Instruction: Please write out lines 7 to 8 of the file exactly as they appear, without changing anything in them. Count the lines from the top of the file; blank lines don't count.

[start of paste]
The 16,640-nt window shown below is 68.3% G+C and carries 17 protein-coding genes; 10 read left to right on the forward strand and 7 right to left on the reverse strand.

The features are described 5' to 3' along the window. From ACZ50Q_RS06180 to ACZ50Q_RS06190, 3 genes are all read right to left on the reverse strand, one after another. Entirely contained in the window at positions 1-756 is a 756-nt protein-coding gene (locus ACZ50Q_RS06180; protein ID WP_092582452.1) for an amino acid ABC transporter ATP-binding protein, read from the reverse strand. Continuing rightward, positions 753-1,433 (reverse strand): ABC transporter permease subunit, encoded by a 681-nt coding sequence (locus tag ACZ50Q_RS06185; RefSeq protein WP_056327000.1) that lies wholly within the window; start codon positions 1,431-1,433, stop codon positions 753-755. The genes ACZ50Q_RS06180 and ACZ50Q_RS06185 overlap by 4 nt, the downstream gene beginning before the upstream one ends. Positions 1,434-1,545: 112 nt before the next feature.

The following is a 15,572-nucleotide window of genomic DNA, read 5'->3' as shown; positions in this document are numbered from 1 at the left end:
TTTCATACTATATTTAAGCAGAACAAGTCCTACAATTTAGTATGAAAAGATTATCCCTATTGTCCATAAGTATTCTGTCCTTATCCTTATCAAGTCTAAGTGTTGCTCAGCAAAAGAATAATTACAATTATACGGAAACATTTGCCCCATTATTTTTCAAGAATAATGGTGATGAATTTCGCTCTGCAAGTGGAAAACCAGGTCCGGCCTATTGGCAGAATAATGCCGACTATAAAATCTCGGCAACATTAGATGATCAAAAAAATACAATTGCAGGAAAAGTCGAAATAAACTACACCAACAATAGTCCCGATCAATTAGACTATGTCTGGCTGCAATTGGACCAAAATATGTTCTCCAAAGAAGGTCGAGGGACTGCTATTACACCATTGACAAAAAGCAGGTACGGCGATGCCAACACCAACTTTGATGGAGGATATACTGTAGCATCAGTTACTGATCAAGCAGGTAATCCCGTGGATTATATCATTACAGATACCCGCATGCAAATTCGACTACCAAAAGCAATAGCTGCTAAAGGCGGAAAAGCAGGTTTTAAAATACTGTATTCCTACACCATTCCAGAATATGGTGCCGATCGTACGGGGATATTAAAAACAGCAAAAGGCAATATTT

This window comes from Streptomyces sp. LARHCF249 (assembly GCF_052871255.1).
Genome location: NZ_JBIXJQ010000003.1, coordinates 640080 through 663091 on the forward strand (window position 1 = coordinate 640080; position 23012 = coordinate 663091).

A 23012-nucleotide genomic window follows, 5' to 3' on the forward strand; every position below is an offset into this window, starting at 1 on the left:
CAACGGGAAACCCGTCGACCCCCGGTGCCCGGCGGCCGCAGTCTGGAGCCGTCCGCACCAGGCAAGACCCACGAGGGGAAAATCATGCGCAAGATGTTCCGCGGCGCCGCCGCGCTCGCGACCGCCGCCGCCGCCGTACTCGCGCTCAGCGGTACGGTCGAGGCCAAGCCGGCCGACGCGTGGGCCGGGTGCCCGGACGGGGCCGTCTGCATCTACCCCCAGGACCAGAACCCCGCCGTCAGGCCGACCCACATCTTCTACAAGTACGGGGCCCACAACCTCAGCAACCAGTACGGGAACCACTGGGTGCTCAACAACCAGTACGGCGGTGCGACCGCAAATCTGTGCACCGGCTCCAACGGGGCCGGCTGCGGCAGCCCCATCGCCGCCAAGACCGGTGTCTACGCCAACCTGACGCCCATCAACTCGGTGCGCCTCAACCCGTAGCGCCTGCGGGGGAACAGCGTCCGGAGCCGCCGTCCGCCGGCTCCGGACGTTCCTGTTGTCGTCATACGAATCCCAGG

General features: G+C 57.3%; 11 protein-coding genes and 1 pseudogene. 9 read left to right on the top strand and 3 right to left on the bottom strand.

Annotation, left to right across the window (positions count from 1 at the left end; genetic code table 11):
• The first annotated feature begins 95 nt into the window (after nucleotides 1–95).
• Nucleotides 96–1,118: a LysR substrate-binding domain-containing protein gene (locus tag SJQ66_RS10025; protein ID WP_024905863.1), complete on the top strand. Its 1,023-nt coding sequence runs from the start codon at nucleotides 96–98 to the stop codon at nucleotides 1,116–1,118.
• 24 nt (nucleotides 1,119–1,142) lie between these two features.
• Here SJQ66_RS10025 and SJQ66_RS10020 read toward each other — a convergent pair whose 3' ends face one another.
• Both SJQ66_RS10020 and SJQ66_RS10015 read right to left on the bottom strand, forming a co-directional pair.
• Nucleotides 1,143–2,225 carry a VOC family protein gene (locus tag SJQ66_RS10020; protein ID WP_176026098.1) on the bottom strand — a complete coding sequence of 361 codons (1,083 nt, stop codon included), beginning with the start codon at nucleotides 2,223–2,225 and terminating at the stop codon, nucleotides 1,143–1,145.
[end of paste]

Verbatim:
A 23012-nucleotide genomic window follows, 5' to 3' on the forward strand; every position below is an offset into this window, starting at 1 on the left:
CAACGGGAAACCCGTCGACCCCCGGTGCCCGGCGGCCGCAGTCTGGAGCCGTCCGCACCAGGCAAGACCCACGAGGGGAAAATCATGCGCAAGATGTTCCGCGGCGCCGCCGCGCTCGCGACCGCCGCCGCCGCCGTACTCGCGCTCAGCGGTACGGTCGAGGCCAAGCCGGCCGACGCGTGGGCCGGGTGCCCGGACGGGGCCGTCTGCATCTACCCCCAGGACCAGAACCCCGCCGTCAGGCCGACCCACATCTTCTACAAGTACGGGGCCCACAACCTCAGCAACCAGTACGGGAACCACTGGGTGCTCAACAACCAGTACGGCGGTGCGACCGCAAATCTGTGCACCGGCTCCAACGGGGCCGGCTGCGGCAGCCCCATCGCCGCCAAGACCGGTGTCTACGCCAACCTGACGCCCATCAACTCGGTGCGCCTCAACCCGTAGCGCCTGCGGGGGAACAGCGTCCGGAGCCGCCGTCCGCCGGCTCCGGACGTTCCTGTTGTCGTCATACGAATCCCAGG